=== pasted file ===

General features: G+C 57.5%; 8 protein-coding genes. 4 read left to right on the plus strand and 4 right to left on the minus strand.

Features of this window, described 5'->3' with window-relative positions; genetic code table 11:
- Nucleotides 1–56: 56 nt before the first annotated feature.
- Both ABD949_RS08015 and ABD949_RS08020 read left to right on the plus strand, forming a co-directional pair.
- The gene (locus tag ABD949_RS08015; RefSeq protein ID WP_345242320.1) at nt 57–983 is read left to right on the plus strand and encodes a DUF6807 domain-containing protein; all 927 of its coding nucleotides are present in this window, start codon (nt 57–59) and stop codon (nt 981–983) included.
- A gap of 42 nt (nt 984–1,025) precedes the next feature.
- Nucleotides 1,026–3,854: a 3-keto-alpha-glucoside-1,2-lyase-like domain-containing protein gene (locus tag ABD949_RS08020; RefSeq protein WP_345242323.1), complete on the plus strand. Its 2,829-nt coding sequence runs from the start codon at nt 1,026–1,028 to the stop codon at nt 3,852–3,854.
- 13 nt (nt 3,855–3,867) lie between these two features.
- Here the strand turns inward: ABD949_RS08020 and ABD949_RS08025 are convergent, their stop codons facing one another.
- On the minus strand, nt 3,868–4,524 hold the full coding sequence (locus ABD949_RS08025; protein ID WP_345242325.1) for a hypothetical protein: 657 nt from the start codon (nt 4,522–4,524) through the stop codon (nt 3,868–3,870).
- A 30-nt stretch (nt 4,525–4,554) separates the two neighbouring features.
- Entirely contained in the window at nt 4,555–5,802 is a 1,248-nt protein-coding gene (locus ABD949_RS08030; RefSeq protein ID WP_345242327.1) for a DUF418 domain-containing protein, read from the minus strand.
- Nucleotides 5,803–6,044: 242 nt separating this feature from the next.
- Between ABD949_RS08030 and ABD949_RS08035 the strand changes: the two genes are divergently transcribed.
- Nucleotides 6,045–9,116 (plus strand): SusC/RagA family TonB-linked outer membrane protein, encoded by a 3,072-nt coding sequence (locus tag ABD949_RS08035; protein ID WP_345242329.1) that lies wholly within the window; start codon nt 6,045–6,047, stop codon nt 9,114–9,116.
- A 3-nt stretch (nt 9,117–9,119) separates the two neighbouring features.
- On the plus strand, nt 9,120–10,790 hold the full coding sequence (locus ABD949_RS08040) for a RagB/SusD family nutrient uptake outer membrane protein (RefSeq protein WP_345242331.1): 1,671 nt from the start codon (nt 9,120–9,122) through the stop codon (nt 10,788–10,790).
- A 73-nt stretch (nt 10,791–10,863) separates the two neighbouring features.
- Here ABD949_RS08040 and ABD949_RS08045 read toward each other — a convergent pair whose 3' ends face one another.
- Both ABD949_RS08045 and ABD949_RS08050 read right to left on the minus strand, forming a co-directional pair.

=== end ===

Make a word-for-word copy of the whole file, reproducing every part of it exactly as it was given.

General features: G+C 57.5%; 8 protein-coding genes. 4 read left to right on the plus strand and 4 right to left on the minus strand.

Features of this window, described 5'->3' with window-relative positions; genetic code table 11:
- Nucleotides 1–56: 56 nt before the first annotated feature.
- Both ABD949_RS08015 and ABD949_RS08020 read left to right on the plus strand, forming a co-directional pair.
- The gene (locus tag ABD949_RS08015; RefSeq protein ID WP_345242320.1) at nt 57–983 is read left to right on the plus strand and encodes a DUF6807 domain-containing protein; all 927 of its coding nucleotides are present in this window, start codon (nt 57–59) and stop codon (nt 981–983) included.
- A gap of 42 nt (nt 984–1,025) precedes the next feature.
- Nucleotides 1,026–3,854: a 3-keto-alpha-glucoside-1,2-lyase-like domain-containing protein gene (locus tag ABD949_RS08020; RefSeq protein WP_345242323.1), complete on the plus strand. Its 2,829-nt coding sequence runs from the start codon at nt 1,026–1,028 to the stop codon at nt 3,852–3,854.
- 13 nt (nt 3,855–3,867) lie between these two features.
- Here the strand turns inward: ABD949_RS08020 and ABD949_RS08025 are convergent, their stop codons facing one another.
- On the minus strand, nt 3,868–4,524 hold the full coding sequence (locus ABD949_RS08025; protein ID WP_345242325.1) for a hypothetical protein: 657 nt from the start codon (nt 4,522–4,524) through the stop codon (nt 3,868–3,870).
- A 30-nt stretch (nt 4,525–4,554) separates the two neighbouring features.
- Entirely contained in the window at nt 4,555–5,802 is a 1,248-nt protein-coding gene (locus ABD949_RS08030; RefSeq protein ID WP_345242327.1) for a DUF418 domain-containing protein, read from the minus strand.
- Nucleotides 5,803–6,044: 242 nt separating this feature from the next.
- Between ABD949_RS08030 and ABD949_RS08035 the strand changes: the two genes are divergently transcribed.
- Nucleotides 6,045–9,116 (plus strand): SusC/RagA family TonB-linked outer membrane protein, encoded by a 3,072-nt coding sequence (locus tag ABD949_RS08035; protein ID WP_345242329.1) that lies wholly within the window; start codon nt 6,045–6,047, stop codon nt 9,114–9,116.
- A 3-nt stretch (nt 9,117–9,119) separates the two neighbouring features.
- On the plus strand, nt 9,120–10,790 hold the full coding sequence (locus ABD949_RS08040) for a RagB/SusD family nutrient uptake outer membrane protein (RefSeq protein WP_345242331.1): 1,671 nt from the start codon (nt 9,120–9,122) through the stop codon (nt 10,788–10,790).
- A 73-nt stretch (nt 10,791–10,863) separates the two neighbouring features.
- Here ABD949_RS08040 and ABD949_RS08045 read toward each other — a convergent pair whose 3' ends face one another.
- Both ABD949_RS08045 and ABD949_RS08050 read right to left on the minus strand, forming a co-directional pair.